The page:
As I wrote a couple of years ago on Techshoret, the important principles of technical writing are already present in the Hagaddah, the venerable promptbook for the Passover meal. We moderns have invented nothing.
A standard Hagaddah begins with infrastructure requirements. It specifies a physical environment free of breadcrumbs and similar contaminants. Also in advance, it lists the major necessary materials for the project: bitter herbs, egg, etc.
It has a table of contents that divides the book into fifteen parts: Blessing, Handwashing, Greens, Matzo-splitting, etc. That’s quite a few divisions, so there are also milestones on a larger scale — cups of wine — to congratulate and reward the readers as they progress.
To provide direction, the Hagaddah explicitly presents the question — in fact, four questions — that it proposes to answer. And it uses four quick user profiles — the four sons — to explain the target readership in whose terms those questions will be answered. But in between, it anticipates the challenge of the experienced reader who is inclined to feel entitled to an exemption from the chore of going through all the material again. Rather than answering the challenge confrontationally by implying that the reader may be too self-confident about that, instead the Hagaddah embraces the reader as an equal and says “Even granting that we are all wise, all knowledgeable, all senior people, and we all know the discipline,” still we go by the book as a matter of duty.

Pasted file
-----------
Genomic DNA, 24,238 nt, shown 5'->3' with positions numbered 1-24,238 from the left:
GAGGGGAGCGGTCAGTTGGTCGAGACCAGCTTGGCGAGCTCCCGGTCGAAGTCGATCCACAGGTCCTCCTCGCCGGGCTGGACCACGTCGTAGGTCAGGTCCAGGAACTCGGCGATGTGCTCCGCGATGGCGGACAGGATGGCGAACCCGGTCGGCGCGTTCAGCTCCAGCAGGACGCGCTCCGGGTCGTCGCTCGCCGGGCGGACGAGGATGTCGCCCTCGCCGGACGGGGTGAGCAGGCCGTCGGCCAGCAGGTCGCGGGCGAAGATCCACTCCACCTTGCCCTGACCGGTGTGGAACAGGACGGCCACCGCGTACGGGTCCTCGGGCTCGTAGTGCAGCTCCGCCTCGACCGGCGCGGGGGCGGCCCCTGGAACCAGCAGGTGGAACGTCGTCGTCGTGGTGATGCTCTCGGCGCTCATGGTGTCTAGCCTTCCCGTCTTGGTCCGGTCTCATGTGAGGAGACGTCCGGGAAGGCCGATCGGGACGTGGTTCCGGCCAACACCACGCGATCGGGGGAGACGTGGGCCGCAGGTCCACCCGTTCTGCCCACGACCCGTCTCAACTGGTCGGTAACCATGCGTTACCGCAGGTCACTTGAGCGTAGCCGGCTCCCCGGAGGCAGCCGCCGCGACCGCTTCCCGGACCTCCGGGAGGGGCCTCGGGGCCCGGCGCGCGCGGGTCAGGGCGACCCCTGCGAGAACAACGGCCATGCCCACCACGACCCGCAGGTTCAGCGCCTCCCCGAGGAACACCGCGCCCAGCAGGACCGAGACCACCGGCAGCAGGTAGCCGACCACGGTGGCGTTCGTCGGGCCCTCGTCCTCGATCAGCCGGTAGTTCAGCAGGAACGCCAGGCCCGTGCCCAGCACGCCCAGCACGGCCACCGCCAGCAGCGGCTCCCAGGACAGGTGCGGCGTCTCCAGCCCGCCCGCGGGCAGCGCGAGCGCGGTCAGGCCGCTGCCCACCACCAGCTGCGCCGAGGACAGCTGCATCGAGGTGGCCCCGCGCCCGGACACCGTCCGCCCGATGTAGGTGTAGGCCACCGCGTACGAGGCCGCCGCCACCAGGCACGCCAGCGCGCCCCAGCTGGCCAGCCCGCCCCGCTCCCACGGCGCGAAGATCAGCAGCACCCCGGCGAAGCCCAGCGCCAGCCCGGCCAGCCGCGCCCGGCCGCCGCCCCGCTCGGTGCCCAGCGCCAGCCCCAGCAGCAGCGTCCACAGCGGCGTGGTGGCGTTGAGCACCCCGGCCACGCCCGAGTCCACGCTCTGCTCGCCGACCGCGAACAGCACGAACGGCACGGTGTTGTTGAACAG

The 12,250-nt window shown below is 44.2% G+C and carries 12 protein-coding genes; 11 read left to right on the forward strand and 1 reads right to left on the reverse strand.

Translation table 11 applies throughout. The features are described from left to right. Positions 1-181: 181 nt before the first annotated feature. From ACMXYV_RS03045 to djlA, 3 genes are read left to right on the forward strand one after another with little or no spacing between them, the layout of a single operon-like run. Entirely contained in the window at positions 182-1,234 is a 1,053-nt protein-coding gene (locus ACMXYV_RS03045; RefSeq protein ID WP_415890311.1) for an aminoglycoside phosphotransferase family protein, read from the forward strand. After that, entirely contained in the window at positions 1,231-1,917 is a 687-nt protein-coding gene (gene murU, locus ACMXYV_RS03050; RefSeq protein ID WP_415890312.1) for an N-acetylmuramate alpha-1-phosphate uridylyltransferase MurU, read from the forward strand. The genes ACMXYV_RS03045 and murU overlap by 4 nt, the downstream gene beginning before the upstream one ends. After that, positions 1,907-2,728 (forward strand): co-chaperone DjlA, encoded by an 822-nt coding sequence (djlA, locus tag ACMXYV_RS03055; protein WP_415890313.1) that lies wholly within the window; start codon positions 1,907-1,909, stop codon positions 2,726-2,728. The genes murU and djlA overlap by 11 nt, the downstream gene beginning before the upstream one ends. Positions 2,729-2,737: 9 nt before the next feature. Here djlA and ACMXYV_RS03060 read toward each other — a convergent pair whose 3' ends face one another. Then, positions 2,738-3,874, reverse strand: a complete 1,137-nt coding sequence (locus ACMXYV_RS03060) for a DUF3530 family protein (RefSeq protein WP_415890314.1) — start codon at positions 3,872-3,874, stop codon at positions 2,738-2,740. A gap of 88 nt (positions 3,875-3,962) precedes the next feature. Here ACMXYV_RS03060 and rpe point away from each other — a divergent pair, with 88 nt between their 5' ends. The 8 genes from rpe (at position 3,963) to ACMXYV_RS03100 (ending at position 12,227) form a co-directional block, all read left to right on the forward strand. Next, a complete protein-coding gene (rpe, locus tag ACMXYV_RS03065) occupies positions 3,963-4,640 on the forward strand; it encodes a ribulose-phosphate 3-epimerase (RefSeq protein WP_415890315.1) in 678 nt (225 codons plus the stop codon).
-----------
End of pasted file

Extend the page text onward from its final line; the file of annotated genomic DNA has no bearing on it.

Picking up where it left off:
Having said that, the Hagaddah proceeds in painstaking detail, not letting a word or sentence pass unaccompanied by any explication that might be required. When we reach the ten plagues, which may be a bit hard to recall in sequence, the Hagaddah suggests remembering them as three short acronyms. Once again it is tactful — almost Japanese in its tact. Rather than saying, “Here’s something to help you remember,” it merely says “Rabbi Yehuda used to abbreviate them this way.”
Rabbi Yehuda, Rabbi Yosey, Rabbi Eliezer, and the others are of course referenced by name, and not only is it good authorial practice and good Jewish etiquette to acknowledge sources; using people’s names in narration is also good technical writing because it makes general ideas concrete and immediate. Instead of “You can sandwich the bitter herbs between pieces of matzo,” the Hagaddah says, “When the Temple was still standing, Hillel would sandwich the bitter herbs between pieces of matzo.” A procedure is easier to remember when it’s a story with people and context.
Parallel structure is another aid to the reader, and it abounds in the Hagaddah. “If He had fed us with manna and not given us the Sabbath, it would have sufficed for us. If He had given us the Sabbath and not brought us to Mount Sinai, it would have sufficed for us,” and so on. Customarily this particular list involves a bit of participation by everyone, illustrating another principle for writers: if there’s an opportunity to suggest a relevant little activity, that’s much better than page after page of uninterrupted reading.
And lastly, like any well-constructed manual, the Hagaddah relegates optional material to appendixes. May you enjoy the days of wine and charoses, as my mother called the holiday, and if I’ve added something to your appreciation of our classic Passover text, e-mail me and let me know how it ends. My family never gets all the way through it.
Comments and questions are welcome: ]]